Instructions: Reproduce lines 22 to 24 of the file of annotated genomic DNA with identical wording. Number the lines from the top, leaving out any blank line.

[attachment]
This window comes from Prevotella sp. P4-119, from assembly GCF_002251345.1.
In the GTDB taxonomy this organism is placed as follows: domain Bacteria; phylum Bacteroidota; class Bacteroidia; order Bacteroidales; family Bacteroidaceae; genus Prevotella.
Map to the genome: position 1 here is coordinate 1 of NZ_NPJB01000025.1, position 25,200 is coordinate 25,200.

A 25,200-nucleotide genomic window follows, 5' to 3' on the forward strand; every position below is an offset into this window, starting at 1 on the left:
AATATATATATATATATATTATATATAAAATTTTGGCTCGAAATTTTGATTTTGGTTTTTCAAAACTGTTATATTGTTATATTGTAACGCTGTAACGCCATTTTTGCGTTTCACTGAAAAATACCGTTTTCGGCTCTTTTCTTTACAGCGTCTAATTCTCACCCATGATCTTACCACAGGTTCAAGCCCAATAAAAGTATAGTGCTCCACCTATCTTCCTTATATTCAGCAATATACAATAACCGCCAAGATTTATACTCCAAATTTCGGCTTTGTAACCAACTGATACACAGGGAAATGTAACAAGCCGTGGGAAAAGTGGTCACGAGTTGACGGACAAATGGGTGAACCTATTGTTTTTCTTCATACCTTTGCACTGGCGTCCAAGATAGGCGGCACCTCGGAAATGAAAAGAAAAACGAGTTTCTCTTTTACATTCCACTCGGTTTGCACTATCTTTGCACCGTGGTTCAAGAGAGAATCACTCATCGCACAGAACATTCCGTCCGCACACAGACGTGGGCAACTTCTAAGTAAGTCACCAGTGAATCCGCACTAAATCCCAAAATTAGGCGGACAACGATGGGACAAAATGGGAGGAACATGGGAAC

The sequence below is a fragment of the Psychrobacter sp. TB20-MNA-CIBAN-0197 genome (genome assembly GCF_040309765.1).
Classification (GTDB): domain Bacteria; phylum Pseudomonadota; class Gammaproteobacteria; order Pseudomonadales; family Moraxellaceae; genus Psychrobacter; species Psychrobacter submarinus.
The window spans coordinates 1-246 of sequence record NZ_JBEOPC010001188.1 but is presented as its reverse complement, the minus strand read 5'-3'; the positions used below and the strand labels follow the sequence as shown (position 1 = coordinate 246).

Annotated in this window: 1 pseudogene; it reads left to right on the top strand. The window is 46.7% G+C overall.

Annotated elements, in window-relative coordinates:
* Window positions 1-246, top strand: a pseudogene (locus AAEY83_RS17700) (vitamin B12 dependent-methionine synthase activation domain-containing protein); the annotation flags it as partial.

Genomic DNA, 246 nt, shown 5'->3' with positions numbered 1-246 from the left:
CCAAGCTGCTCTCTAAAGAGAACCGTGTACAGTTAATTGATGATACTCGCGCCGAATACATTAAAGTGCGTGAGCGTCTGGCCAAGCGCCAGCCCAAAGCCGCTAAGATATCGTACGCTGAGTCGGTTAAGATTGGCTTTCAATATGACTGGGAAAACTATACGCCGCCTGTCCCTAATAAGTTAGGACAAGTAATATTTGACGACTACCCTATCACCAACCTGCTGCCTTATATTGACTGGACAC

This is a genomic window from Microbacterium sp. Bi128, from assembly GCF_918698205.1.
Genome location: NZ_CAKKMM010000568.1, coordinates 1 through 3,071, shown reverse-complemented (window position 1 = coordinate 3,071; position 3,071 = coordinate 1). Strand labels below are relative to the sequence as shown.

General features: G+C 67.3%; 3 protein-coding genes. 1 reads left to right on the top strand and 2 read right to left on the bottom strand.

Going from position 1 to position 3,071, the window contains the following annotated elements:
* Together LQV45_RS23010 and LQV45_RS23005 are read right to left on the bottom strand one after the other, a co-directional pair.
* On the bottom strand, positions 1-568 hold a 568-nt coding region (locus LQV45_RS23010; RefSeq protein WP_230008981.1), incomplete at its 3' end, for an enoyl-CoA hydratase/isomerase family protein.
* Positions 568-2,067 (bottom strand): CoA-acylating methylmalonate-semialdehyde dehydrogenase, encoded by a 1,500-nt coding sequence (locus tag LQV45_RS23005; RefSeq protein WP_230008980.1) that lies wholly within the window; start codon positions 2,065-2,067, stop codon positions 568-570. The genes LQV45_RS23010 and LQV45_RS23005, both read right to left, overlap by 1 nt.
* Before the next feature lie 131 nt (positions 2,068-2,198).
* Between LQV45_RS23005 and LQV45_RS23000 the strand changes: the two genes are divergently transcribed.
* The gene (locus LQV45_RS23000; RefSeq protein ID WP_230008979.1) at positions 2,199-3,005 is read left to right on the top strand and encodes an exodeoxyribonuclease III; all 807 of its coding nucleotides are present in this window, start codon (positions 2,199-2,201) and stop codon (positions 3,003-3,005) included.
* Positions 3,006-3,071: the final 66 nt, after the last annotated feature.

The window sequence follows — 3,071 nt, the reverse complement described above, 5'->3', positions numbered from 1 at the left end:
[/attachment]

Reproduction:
* Between LQV45_RS23005 and LQV45_RS23000 the strand changes: the two genes are divergently transcribed.
* The gene (locus LQV45_RS23000; RefSeq protein ID WP_230008979.1) at positions 2,199-3,005 is read left to right on the top strand and encodes an exodeoxyribonuclease III; all 807 of its coding nucleotides are present in this window, start codon (positions 2,199-2,201) and stop codon (positions 3,003-3,005) included.
* Positions 3,006-3,071: the final 66 nt, after the last annotated feature.